“The Great Escape: Nine Jews Who Fled Hitler and Changed the World” — Kati Marton
Noted journalist and bestselling author Marton (Hidden Power) offers a haunting tale of the wartime Hungarian diaspora. The nine illustrious Hungarians she profiles were all “double outsiders,” for, as well as being natives of a “small, linguistically impenetrable, landlocked country,” they were all Jews. Fleeing fascism and anti-Semitism for the New World, each experienced insecurity, isolation and a sense of perpetual exile. Yet all achieved world fame.
The scientists Leo Szilard, Edward Teller and Eugene Wigner, along with game theorist and computer pioneer, John von Neuman, spurred Albert Einstein to persuade Franklin Roosevelt to develop the atomic bomb. Robert Capa and Andre Kertesz became legendary photojournalists. Alexander Korda was the savior of the British film industry, and Michael Curtiz directed “Casablanca.” Arthur Koestler penned the monumental anti-Communist novel “Darkness at Noon.”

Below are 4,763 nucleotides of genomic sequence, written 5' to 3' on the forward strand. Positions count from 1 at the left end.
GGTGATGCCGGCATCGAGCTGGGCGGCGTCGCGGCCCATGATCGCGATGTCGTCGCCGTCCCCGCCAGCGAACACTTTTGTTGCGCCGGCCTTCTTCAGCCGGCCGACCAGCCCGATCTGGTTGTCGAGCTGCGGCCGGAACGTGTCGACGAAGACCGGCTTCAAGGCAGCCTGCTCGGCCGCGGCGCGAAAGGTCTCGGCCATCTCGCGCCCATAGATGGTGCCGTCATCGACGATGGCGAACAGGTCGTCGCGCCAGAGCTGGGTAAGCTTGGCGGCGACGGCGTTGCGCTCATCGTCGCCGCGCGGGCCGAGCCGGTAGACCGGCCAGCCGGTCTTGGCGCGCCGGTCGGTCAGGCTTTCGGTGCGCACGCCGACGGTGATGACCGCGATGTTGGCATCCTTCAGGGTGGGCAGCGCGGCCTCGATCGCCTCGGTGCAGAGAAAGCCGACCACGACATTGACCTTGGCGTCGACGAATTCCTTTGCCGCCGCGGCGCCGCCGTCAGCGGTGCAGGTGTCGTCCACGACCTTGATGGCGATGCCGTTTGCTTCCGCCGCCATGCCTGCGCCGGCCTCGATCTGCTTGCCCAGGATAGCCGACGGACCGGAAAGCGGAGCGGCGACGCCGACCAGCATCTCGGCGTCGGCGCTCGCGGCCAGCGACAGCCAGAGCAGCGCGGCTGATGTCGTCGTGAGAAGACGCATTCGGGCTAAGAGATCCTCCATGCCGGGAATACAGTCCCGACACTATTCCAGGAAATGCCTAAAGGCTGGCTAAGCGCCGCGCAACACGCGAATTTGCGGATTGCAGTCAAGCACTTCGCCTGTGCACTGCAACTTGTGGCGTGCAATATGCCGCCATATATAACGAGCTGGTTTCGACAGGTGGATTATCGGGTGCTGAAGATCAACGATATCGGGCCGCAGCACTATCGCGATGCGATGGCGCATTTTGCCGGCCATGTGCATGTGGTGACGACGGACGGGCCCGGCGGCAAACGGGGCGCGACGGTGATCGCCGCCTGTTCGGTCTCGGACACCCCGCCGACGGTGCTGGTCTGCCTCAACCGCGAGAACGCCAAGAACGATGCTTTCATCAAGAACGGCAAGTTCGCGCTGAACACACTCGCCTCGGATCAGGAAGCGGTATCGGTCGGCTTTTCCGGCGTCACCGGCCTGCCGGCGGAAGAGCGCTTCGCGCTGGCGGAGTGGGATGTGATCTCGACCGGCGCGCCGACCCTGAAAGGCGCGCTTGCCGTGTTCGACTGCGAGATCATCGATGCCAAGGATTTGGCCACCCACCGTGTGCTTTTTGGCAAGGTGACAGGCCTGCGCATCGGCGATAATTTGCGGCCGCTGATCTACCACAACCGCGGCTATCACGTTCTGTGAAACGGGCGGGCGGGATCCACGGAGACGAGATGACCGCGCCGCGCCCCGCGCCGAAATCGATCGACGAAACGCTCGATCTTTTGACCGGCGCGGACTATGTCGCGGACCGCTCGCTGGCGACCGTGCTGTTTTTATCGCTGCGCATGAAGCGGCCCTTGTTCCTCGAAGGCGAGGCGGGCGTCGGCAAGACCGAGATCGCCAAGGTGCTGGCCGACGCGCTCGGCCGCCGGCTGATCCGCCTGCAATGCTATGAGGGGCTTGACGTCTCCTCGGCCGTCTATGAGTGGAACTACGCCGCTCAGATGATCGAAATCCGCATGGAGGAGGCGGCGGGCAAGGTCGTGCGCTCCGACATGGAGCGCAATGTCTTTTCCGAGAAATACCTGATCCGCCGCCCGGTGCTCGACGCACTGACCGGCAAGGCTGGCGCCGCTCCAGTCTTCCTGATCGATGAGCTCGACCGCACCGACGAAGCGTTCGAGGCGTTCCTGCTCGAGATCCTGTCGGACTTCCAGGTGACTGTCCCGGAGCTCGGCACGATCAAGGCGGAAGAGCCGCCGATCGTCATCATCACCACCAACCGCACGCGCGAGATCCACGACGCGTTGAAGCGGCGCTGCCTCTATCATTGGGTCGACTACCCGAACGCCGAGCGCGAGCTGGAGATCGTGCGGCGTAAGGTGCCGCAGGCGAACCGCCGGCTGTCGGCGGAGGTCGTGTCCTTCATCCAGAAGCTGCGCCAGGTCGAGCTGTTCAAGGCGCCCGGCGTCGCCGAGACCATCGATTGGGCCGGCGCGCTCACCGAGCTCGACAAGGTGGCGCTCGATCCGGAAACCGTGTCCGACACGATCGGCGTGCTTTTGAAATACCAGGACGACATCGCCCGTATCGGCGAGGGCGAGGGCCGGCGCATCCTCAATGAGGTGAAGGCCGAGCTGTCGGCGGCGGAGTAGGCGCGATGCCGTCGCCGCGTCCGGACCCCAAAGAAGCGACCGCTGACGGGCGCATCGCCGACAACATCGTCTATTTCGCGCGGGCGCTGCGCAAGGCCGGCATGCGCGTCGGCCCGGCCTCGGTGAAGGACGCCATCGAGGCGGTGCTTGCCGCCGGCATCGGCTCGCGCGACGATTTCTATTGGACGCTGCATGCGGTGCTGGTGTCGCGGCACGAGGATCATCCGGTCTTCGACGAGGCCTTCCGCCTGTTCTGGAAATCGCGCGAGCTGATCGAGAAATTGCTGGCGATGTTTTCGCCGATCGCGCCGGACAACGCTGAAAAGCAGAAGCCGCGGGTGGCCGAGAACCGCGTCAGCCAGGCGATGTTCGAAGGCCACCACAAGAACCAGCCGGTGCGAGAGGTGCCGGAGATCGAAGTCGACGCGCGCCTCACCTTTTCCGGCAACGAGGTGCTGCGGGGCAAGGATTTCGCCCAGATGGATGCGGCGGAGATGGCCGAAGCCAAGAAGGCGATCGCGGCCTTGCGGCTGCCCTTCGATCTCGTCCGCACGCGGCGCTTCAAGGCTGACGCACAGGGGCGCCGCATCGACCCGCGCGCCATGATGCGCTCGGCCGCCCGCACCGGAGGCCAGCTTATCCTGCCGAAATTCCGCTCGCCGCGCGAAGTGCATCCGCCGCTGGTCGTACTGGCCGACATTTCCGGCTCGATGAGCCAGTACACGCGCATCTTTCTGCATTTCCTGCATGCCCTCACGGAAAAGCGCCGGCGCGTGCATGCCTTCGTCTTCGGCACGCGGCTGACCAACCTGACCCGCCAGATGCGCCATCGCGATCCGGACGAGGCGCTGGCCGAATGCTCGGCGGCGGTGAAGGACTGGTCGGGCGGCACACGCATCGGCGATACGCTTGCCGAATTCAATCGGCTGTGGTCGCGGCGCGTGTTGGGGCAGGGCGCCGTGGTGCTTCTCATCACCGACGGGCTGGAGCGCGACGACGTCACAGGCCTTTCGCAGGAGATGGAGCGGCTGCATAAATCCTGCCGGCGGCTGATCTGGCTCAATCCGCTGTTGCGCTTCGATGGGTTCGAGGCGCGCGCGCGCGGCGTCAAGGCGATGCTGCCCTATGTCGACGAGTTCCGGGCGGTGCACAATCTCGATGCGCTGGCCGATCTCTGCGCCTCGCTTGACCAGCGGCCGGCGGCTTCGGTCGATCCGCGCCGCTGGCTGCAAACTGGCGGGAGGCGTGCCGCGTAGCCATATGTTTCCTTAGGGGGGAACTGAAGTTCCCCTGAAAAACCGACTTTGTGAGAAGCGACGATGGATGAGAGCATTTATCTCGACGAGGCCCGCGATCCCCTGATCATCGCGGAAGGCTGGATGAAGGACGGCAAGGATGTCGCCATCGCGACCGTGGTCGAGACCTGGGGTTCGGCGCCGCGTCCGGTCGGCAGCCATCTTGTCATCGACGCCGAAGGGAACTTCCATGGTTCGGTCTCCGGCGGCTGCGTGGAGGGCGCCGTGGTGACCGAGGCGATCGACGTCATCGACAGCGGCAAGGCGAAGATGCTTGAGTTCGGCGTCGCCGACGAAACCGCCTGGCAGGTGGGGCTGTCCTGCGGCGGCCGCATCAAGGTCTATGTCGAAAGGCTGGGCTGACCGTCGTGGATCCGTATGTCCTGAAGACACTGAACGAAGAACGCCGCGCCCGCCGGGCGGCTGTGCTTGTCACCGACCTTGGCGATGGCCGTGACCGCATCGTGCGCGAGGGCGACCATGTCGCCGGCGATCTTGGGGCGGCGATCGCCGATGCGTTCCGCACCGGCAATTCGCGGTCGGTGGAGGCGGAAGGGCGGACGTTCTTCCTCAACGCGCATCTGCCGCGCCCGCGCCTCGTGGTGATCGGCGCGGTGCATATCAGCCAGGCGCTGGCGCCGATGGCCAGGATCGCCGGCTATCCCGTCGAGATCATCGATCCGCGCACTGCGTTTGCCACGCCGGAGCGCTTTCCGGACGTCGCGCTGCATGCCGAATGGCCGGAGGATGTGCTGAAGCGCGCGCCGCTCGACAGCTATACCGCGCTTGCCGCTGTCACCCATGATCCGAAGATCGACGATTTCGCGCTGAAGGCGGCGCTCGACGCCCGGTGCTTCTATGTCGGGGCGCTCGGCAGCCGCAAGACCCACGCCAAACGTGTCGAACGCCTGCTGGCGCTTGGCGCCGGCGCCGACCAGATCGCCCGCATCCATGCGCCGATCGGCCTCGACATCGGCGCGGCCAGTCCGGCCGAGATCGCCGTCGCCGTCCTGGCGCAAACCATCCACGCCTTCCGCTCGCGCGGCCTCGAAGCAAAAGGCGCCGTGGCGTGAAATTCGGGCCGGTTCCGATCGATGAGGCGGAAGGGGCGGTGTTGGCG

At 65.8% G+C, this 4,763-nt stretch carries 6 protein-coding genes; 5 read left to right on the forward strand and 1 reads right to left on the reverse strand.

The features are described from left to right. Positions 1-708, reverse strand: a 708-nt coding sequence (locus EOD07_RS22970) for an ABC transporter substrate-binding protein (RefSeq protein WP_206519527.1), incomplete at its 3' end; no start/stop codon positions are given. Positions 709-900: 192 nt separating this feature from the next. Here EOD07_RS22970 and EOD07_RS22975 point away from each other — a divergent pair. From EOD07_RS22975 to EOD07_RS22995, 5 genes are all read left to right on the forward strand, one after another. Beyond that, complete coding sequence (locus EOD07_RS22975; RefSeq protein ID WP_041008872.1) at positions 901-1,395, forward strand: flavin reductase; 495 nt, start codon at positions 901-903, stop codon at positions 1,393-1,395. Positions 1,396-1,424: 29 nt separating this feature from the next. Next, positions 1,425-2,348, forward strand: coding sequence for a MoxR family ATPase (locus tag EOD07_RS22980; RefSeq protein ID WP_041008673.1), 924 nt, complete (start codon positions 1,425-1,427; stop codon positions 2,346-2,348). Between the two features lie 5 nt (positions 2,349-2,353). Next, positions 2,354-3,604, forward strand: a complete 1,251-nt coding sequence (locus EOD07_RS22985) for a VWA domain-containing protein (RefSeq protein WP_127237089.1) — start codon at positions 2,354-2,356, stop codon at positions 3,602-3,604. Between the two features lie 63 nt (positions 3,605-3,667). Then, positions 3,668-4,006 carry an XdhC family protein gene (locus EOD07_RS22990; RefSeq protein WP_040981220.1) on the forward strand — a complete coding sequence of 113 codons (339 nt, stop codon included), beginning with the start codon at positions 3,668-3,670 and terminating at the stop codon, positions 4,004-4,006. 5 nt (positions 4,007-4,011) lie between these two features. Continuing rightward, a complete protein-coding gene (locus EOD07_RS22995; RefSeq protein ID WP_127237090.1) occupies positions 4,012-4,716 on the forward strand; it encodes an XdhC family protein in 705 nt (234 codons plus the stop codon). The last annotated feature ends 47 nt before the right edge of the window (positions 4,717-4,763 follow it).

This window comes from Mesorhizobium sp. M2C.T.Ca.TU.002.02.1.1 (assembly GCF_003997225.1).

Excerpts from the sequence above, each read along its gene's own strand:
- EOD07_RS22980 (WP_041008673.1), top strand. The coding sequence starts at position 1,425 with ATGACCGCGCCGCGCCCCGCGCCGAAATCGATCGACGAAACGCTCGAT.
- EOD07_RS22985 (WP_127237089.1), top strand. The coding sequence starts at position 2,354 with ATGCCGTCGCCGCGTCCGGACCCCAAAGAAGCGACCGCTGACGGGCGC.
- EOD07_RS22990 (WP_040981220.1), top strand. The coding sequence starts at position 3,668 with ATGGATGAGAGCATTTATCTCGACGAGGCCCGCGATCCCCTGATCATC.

Marton intricately charts each man's career in the context of WWII and Cold War history. Herself Hungarian-born, the daughter of journalists who escaped Soviet-occupied Hungary in 1957, Marton captures her fellow Hungarians' nostalgia for prewar Budapest, evoking its flamboyant cafes, its trams, boulevards and cosmopolitan Jewish community. Marton writes beautifully, balancing sharply defined character studies of each man with insights into their shared cultural traits and uprootedness. 16 pages of photos, map.